Next comes the ceiling! Be sure to see the many porch ceiling options available and select the right one for your porch.We highly recommend the following books and other resources if you are considering building a porch roof as they detail many of the steps we discussed above. Helpful Resources Framing Information and Cutting Rafters - Very good site that addresses all types of framing issuesRecommended Books If you make a purchase through one of our affiliate links, we may earn a commission, but the cost is the same to you.

Here is our full disclosure about affiliate marketing.We are a participant in the Amazon Services LLC Associates Program, an affiliate advertising program designed to provide a means for us to earn fees by linking to Amazon.com and affiliated sites. Ultimate Guide to House Framing - Has an outstanding section on roofs, how to calculate rise and run, rafter lengths, and much more!Decks: Plan, Design, Build (Ultimate Guide) - Has everything you need to know about foundations, types, construction methods and more! Did Our Porch Roof Information Help You? We hope you received some helpful tips on building a porch roof here Also be sure to see our information about Building a Porch; begin at the foundation and end on the roof.

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So happy to get to show you this beautiful little Kanga cabin that was built near Blanco, TX. It has an extended open front porch, side screen porch, full bath, kitchen, sleeping loft, and an awesome living area. The cabin measures 16′ x 30′ and it has an 8′ screened in porch in the back. You’ll also notice that it has a fantastic front porch that’s perfect for a few rocking chairs.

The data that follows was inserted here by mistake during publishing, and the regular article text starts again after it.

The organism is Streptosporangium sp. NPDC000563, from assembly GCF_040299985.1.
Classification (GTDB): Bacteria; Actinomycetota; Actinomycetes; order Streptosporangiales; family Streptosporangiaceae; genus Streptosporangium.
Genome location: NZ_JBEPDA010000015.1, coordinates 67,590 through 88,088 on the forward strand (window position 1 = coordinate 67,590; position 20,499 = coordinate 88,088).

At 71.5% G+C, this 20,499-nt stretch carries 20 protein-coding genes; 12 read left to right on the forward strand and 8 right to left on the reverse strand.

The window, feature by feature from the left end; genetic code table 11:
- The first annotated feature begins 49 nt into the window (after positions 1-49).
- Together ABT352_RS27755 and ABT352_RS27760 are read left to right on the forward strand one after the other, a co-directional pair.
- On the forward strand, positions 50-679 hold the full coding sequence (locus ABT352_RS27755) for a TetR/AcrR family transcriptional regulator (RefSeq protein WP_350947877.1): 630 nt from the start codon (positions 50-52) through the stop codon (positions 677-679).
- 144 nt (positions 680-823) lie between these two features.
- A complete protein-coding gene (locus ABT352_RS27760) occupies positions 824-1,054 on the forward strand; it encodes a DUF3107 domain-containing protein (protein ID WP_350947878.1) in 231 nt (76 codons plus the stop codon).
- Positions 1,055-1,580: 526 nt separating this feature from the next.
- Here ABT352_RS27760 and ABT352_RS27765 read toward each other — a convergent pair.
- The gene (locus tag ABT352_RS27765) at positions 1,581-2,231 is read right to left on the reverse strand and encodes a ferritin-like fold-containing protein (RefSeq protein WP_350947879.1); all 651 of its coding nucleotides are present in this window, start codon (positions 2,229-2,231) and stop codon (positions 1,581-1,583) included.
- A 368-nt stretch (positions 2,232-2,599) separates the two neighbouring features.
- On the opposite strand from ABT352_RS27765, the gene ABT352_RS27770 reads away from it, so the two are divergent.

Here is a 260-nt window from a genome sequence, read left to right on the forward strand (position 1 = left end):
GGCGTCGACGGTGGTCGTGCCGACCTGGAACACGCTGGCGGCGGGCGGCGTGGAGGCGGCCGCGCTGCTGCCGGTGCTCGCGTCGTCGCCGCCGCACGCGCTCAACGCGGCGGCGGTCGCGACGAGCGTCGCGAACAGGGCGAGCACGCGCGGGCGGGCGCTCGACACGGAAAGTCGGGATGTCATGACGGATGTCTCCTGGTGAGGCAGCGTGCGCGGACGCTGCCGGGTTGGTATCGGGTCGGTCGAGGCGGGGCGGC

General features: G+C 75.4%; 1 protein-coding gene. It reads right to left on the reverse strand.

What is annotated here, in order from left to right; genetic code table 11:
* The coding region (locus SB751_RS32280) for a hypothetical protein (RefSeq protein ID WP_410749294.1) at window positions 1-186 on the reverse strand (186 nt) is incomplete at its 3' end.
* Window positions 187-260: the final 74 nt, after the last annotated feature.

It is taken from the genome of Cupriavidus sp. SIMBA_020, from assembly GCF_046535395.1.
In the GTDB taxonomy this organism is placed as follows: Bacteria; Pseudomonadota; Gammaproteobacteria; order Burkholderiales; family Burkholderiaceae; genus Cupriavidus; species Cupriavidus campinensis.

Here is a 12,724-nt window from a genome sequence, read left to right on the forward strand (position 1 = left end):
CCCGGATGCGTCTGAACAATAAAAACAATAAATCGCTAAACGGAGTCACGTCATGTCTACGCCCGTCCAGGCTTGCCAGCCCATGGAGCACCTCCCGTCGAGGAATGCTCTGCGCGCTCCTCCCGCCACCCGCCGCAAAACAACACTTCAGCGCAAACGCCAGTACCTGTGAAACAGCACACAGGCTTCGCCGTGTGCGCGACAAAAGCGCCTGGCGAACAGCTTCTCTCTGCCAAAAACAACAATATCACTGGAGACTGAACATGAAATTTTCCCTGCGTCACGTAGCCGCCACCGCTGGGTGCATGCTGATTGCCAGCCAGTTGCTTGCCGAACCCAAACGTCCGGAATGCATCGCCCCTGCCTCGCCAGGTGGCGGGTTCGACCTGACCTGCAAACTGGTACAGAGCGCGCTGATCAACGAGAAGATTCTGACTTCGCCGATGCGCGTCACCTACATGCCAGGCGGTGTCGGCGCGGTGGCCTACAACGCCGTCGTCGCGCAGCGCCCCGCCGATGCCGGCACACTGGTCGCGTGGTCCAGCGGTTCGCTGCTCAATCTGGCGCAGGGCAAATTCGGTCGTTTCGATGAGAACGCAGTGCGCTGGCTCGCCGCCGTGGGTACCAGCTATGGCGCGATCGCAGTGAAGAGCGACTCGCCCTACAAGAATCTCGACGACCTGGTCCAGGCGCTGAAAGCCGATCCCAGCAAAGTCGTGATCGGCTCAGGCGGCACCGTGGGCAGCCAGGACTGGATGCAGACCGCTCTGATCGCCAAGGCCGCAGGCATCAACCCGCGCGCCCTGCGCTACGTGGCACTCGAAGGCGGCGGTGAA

But first I wanted to show you the beautiful interior. Photo Credit Kanga Room Systems The layout is absolutely perfect in my opinion. To me this is the epitome of simple living for a couple, young family or anyone wanting to retire simply but not too tiny. I encourage you to take the rest of the tour below: Open Front Porch I would definitely add some rocking chairs here. Sleeping Loft and Clever Ladder Storage I love how they used the ladder for storage in such a smart yet simple way.

Gourmet Kitchen in a 480 Sq. Ft. Cottage The downside of many tiny houses on trailers is that if you enjoy cooking you may not enjoy it as much in a tiny house because of lack of space. Unless you are Andrew and Crystal Odom. Yes, it can be done. But in a home that’s just slightly larger and on a foundation you can have much more flexibility for your kitchen. Which to many, is a very important feature! On to the bathroom.

. Full Bathroom Screened in Back Porch Have you seen Kanga’s 14′ x 20′ tiny home in the city that I featured earlier this year? If not, check it out here. They’re also the creators of these two poolside tiny houses that you’ll also probably enjoy if you already haven’t. For even more photos of this cabin/cottage click here. Learn more about Kanga here. Visit them on Facebook here. If you liked this post you’ll love our free daily tiny house newsletter! The following two tabs change content below.

Alex is a contributor and editor for TinyHouseTalk.com and the always free Tiny House Newsletter. He has a passion for exploring and sharing tiny homes (from yurts and RVs to tiny cabins and cottages) and inspiring simple living stories. We invite you to send in your story and tiny home photos too so we can re-share and inspire others towards a simple life too. Thank you! Facebook Comments comments

Wilma Lawrence